On May 22, 2023, it will be 50 years since electronics engineer Robert Metcalfe wrote a 12-page memo to his colleagues at Xerox that would mark the birth of the Ethernet standard for data communication networks. In the memo, he described the main details of how the protocol worked, one of whose main virtues was transmission efficiency. The other, on the other hand, was a solution to get around packet collisions.
In the space of 50 years, the Ethernet standard has spread around the world and become dominant in networks of all kinds. For this invention, standardization and commercialization of Ethernet, Metcalfe was announced as the winner of the 2022 Turing Award. The Association for Computer Machinery, the world’s largest scientific and educational computing society, awards this prize every year, which is considered the Nobel Prize of computing. Nowadays, no one thinks of installing a network that isn’t Ethernet. However, it wasn’t always like this: several other patterns competed until it became dominant.
The need to create networks appeared very early on in computing environments, both to interconnect equipment and to exchange information. However, it was the Cold War between the United States and the Soviet Union that led the US government to develop and deploy the first data communications network in 1969. The Department of Defense’s Advanced Research Projects Agency (ARPA) carried out this project. The network developed by the agency soon became known as ARPANET. Its function was to provide data communication between US government computers, in case the United States suffered a nuclear attack.
The internet began with the connection of four computers
They considered ARPANET a revolution in data communication. This happened not only because it adopted a protocol that would evolve into TCP/IP, but mainly because it used packet-switched communication for the first time, intensively and over long distances, using Ethernet technology. Despite the need to connect government computers, the first connections were experimental and made between computers at four universities. The first was a Scientific Data Systems model Sigma 7 computer, running the SEX operating system, at the University of California at Los Angeles. The second was a Scientific Data Systems 940, with the Genie operating system, at the Stanford Research Institute in Menlo Park, also in California. The third was an IBM 360/75 running OS/MVT, from the University of California, Santa Barbara. Finally, the fourth was a Digital PDP-10, running the Tenex operating system, which was at the University of Utah.
In a packet switching system, the data to be transmitted is gathered into sequences with a certain number of bits, the first and last of which have predefined functions for the transit of the packet (delimitation, source MAC address and destination MAC address, for example). It is with this structure, using Ethernet technology, that the information will travel through the network to reach its designated destination. This first network, with just four computers, was connected via telephone lines, but it gradually grew. By 1972, it already had 40 machines connected. With its growth and evolution, it was precisely this network that later became the Internet.
A competition for connectivity standards
When Metcalfe invented Ethernet, other network technologies and architectures were already emerging. However, experts say that only two stand out: ARCNET (Attached Resource Computer NETwork) and Token Ring.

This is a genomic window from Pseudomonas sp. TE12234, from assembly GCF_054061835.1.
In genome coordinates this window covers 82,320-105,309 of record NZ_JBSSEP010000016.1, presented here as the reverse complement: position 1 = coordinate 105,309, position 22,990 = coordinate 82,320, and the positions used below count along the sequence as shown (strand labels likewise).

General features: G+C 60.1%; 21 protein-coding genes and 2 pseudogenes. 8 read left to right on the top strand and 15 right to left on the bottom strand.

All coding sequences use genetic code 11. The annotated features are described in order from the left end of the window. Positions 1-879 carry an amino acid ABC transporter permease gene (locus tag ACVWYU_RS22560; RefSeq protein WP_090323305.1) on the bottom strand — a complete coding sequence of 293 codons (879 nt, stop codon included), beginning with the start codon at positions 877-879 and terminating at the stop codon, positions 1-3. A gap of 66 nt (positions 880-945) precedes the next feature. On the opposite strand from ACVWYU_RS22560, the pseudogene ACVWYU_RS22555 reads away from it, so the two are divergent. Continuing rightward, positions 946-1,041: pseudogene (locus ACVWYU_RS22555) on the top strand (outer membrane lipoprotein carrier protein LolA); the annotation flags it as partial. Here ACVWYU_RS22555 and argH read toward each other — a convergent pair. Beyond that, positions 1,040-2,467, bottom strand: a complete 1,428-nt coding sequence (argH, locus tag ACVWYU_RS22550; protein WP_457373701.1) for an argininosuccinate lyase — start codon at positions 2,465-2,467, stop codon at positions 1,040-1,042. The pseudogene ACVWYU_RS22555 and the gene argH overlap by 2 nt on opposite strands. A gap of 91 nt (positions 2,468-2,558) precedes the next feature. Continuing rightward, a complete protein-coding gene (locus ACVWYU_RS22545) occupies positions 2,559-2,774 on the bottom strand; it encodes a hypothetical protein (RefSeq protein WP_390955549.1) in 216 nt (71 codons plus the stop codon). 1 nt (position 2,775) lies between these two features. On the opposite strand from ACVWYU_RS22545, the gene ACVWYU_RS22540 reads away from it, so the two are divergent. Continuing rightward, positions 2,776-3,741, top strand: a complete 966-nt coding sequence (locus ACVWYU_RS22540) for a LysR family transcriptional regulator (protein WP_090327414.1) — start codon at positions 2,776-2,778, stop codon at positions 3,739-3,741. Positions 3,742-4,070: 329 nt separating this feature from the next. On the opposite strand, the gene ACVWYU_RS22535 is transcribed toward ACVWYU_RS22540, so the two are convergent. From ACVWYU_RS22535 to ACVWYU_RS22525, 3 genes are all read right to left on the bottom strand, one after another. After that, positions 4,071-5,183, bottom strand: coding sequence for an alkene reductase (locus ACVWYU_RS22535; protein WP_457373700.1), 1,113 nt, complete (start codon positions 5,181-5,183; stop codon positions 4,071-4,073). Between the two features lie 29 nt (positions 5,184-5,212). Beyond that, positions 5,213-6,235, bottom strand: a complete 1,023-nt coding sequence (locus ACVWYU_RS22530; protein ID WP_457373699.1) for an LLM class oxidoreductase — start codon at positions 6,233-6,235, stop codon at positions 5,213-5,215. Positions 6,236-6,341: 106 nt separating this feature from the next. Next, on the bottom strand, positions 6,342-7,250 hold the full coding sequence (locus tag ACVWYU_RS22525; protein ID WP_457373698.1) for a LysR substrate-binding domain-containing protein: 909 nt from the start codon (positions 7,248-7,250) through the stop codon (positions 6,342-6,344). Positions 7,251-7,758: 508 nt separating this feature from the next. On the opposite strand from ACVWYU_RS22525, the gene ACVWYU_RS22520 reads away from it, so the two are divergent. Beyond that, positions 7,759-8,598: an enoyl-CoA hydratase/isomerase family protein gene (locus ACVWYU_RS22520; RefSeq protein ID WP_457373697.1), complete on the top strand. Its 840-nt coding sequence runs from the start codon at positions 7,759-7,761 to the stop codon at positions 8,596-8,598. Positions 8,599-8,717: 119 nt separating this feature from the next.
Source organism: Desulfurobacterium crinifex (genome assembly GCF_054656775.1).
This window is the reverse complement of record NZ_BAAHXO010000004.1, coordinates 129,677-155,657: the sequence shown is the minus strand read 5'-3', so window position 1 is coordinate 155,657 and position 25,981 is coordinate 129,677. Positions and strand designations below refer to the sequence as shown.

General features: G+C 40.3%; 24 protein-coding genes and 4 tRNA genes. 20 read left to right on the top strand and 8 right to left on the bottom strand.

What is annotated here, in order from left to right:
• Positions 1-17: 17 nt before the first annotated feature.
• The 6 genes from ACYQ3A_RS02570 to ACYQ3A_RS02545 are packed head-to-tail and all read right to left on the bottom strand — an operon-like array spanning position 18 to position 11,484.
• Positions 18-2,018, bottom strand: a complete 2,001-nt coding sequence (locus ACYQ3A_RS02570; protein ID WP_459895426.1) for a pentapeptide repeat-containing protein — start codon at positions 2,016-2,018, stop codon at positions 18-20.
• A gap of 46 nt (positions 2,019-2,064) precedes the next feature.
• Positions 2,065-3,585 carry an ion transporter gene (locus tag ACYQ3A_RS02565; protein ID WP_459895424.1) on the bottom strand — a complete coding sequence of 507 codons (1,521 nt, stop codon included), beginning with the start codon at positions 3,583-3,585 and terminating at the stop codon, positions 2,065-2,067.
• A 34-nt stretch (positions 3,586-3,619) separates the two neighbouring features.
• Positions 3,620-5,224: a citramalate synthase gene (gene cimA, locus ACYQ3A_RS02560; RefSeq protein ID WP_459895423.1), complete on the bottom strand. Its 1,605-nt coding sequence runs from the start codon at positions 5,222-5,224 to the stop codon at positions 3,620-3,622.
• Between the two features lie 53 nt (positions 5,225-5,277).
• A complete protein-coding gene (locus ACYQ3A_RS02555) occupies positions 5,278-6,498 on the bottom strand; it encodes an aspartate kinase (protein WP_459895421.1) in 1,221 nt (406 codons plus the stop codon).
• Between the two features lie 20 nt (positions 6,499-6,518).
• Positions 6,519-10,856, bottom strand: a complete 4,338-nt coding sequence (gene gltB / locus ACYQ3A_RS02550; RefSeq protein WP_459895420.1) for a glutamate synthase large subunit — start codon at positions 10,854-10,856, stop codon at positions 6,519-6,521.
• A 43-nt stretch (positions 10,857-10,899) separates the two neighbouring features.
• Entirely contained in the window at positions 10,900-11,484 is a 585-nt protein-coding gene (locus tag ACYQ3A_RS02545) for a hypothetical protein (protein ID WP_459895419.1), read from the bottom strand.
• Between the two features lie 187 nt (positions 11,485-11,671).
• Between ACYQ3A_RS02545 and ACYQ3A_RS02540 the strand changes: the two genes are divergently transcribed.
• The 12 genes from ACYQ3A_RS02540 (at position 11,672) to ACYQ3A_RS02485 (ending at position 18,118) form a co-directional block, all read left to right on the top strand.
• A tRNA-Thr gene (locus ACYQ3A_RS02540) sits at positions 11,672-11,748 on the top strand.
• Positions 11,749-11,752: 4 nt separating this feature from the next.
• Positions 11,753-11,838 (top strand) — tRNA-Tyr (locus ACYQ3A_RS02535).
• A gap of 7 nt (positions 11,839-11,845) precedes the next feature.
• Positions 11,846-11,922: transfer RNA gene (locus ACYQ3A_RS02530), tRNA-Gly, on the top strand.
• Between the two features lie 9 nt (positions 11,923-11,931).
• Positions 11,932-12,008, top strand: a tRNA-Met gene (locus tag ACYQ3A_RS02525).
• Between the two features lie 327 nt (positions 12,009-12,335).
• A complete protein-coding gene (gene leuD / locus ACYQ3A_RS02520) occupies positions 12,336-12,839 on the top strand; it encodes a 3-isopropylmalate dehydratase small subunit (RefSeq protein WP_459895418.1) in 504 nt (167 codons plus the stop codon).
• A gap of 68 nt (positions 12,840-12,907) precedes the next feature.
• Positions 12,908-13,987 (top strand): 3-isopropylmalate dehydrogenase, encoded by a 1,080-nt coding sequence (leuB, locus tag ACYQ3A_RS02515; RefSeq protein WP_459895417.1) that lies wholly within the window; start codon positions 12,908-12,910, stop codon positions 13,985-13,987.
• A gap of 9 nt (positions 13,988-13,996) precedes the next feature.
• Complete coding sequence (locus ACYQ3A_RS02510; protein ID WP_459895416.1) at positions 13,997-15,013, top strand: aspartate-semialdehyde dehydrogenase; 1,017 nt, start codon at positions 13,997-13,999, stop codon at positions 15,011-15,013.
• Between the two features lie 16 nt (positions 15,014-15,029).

ARCNET operated on a protocol for local networks launched in 1977 by the US company Datapoint Corporation. It was the first networking system for microcomputers, and it gained market share in the 1980s because it accepted devices of any brand, while many of the other standards only accepted devices of a single brand. ARCNET’s speed was limited to 2.5 Mbit/s and, although it was popular, it was considered less reliable and less flexible than Ethernet.
The other notable network standard at the time was IBM’s Token Ring. In the 1980s, the company marketed it vigorously. This architecture connects devices in a ring or star format and avoids packet collisions by ensuring that only one host – the one with a certain token – can send data. This means that the other tokens will only be released to access the network when their receipt has been confirmed by the previous recipient. Launched in October 1985, IBM’s Token Ring technology initially operated at a rate of 4 Mbit/s. For this reason, many experts argued that it was better than Ethernet. However, Ethernet provided more economical solutions for networks, which made it popular to the detriment of Token Ring, whose standard still exists, but without much commercial expression.
Optical fiber reaches networks
Another notable standard that emerged in the early 1990s was FDDI, short for Fiber Distributed Data Interface. This standard uses fiber optics, and right from its launch it became attractive because it already operated at 100 Mbit/s, and also had the advantage of operating over distances of up to 200 kilometers. At the time, Ethernet only reached 10 Mbit/s. In 1998, however, the launch of Gigabit Ethernet, which was faster and cheaper, wiped out the advantage that FDDI still had.
All these developments in Ethernet have made it the fundamental technology behind the Internet itself, a network that today has 4.9 billion users and is part of our daily lives. In awarding Metcalfe the Turing Award, the Association for Computer Machinery noted that today there are around seven billion Ethernet ports on the planet. The figures therefore leave no doubt that the award was more than deserved.